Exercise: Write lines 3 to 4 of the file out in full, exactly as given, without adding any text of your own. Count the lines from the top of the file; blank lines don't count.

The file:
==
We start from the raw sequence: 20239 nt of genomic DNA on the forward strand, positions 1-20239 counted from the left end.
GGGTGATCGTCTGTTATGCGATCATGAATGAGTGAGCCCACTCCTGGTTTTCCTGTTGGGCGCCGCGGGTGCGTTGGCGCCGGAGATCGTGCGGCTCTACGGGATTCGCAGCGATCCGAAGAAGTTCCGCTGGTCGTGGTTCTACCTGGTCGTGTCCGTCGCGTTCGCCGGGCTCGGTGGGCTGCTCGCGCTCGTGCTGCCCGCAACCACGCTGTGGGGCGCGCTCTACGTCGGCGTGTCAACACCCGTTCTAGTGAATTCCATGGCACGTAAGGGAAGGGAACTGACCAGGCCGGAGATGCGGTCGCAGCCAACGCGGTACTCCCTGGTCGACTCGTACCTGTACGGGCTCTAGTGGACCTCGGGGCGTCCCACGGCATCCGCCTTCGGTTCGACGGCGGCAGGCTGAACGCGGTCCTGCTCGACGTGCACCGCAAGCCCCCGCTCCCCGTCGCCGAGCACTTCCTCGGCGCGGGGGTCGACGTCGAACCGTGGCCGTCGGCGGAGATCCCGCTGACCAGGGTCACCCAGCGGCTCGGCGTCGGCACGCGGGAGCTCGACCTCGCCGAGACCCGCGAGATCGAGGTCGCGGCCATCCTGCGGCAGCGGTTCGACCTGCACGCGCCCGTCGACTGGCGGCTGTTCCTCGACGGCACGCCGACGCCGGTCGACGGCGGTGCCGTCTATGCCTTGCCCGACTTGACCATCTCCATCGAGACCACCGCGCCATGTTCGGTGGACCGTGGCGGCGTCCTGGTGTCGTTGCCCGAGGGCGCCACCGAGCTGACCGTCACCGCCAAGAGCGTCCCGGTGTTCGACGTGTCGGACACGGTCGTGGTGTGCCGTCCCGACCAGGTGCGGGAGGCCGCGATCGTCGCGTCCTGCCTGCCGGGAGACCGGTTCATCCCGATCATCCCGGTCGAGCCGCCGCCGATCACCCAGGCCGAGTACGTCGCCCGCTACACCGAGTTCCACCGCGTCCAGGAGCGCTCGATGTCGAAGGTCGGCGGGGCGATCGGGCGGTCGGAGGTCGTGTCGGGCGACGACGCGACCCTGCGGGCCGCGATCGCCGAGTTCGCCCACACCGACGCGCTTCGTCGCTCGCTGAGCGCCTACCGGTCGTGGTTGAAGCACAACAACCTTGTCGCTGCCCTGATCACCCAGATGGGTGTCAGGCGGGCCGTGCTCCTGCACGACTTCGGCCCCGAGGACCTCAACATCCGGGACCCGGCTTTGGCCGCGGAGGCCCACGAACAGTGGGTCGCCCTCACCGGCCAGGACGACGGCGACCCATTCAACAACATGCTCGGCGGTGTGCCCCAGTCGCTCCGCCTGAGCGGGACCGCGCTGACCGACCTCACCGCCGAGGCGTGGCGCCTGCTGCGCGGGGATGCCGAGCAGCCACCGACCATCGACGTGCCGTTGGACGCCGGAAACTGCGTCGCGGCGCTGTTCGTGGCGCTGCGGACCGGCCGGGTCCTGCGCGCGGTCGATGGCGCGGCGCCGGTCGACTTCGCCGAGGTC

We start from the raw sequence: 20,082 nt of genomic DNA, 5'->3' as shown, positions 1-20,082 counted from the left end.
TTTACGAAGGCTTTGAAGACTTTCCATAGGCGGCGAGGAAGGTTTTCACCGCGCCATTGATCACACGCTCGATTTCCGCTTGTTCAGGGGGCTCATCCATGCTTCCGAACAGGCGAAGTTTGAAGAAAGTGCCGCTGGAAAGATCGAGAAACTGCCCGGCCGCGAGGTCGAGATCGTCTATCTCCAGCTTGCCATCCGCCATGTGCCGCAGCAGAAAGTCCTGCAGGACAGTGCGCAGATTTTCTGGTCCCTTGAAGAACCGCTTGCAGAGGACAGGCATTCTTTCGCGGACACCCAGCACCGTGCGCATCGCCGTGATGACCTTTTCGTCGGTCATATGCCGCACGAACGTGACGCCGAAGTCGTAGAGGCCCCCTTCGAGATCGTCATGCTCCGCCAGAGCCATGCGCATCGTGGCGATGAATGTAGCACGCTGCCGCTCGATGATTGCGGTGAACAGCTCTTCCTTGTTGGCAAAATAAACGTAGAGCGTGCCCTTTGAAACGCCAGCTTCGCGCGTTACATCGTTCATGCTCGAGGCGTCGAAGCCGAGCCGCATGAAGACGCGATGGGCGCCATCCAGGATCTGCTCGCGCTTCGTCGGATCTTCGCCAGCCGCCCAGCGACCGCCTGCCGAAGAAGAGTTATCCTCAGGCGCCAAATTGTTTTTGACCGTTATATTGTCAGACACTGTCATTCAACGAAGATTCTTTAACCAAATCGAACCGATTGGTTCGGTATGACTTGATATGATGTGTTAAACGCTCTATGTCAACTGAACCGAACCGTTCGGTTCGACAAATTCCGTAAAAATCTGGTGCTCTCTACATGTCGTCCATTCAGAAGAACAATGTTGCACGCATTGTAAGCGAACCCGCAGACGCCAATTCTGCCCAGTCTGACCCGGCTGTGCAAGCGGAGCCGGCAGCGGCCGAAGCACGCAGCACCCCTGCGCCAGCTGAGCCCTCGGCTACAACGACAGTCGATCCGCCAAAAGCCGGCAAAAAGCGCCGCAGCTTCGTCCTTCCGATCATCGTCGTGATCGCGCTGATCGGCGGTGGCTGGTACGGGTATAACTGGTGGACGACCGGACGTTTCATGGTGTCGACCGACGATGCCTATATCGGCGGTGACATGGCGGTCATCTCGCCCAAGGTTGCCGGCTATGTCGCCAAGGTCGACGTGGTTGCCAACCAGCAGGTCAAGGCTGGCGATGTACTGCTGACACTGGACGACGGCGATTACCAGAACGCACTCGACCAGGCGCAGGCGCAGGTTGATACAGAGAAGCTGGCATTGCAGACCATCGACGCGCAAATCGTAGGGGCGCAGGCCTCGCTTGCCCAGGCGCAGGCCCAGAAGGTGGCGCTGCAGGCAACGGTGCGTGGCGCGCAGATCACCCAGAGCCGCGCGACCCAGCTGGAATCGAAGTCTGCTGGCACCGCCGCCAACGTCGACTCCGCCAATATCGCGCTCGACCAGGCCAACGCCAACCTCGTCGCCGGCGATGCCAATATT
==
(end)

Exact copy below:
We start from the raw sequence: 20,082 nt of genomic DNA, 5'->3' as shown, positions 1-20,082 counted from the left end.
TTTACGAAGGCTTTGAAGACTTTCCATAGGCGGCGAGGAAGGTTTTCACCGCGCCATTGATCACACGCTCGATTTCCGCTTGTTCAGGGGGCTCATCCATGCTTCCGAACAGGCGAAGTTTGAAGAAAGTGCCGCTGGAAAGATCGAGAAACTGCCCGGCCGCGAGGTCGAGATCGTCTATCTCCAGCTTGCCATCCGCCATGTGCCGCAGCAGAAAGTCCTGCAGGACAGTGCGCAGATTTTCTGGTCCCTTGAAGAACCGCTTGCAGAGGACAGGCATTCTTTCGCGGACACCCAGCACCGTGCGCATCGCCGTGATGACCTTTTCGTCGGTCATATGCCGCACGAACGTGACGCCGAAGTCGTAGAGGCCCCCTTCGAGATCGTCATGCTCCGCCAGAGCCATGCGCATCGTGGCGATGAATGTAGCACGCTGCCGCTCGATGATTGCGGTGAACAGCTCTTCCTTGTTGGCAAAATAAACGTAGAGCGTGCCCTTTGAAACGCCAGCTTCGCGCGTTACATCGTTCATGCTCGAGGCGTCGAAGCCGAGCCGCATGAAGACGCGATGGGCGCCATCCAGGATCTGCTCGCGCTTCGTCGGATCTTCGCCAGCCGCCCAGCGACCGCCTGCCGAAGAAGAGTTATCCTCAGGCGCCAAATTGTTTTTGACCGTTATATTGTCAGACACTGTCATTCAACGAAGATTCTTTAACCAAATCGAACCGATTGGTTCGGTATGACTTGATATGATGTGTTAAACGCTCTATGTCAACTGAACCGAACCGTTCGGTTCGACAAATTCCGTAAAAATCTGGTGCTCTCTACATGTCGTCCATTCAGAAGAACAATGTTGCACGCATTGTAAGCGAACCCGCAGACGCCAATTCTGCCCAGTCTGACCCGGCTGTGCAAGCGGAGCCGGCAGCGGCCGAAGCACGCAGCACCCCTGCGCCAGCTGAGCCCTCGGCTACAACGACAGTCGATCCGCCAAAAGCCGGCAAAAAGCGCCGCAGCTTCGTCCTTCCGATCATCGTCGTGATCGCGCTGATCGGCGGTGGCTGGTACGGGTATAACTGGTGGACGACCGGACGTTTCATGGTGTCGACCGACGATGCCTATATCGGCGGTGACATGGCGGTCATCTCGCCCAAGGTTGCCGGCTATGTCGCCAAGGTCGACGTGGTTGCCAACCAGCAGGTCAAGGCTGGCGATGTACTGCTGACACTGGACGACGGCGATTACCAGAACGCACTCGACCAGGCGCAGGCGCAGGTTGATACAGAGAAGCTGGCATTGCAGACCATCGACGCGCAAATCGTAGGGGCGCAGGCCTCGCTTGCCCAGGCGCAGGCCCAGAAGGTGGCGCTGCAGGCAACGGTGCGTGGCGCGCAGATCACCCAGAGCCGCGCGACCCAGCTGGAATCGAAGTCTGCTGGCACCGCCGCCAACGTCGACTCCGCCAATATCGCGCTCGACCAGGCCAACGCCAACCTCGTCGCCGGCGATGCCAATATT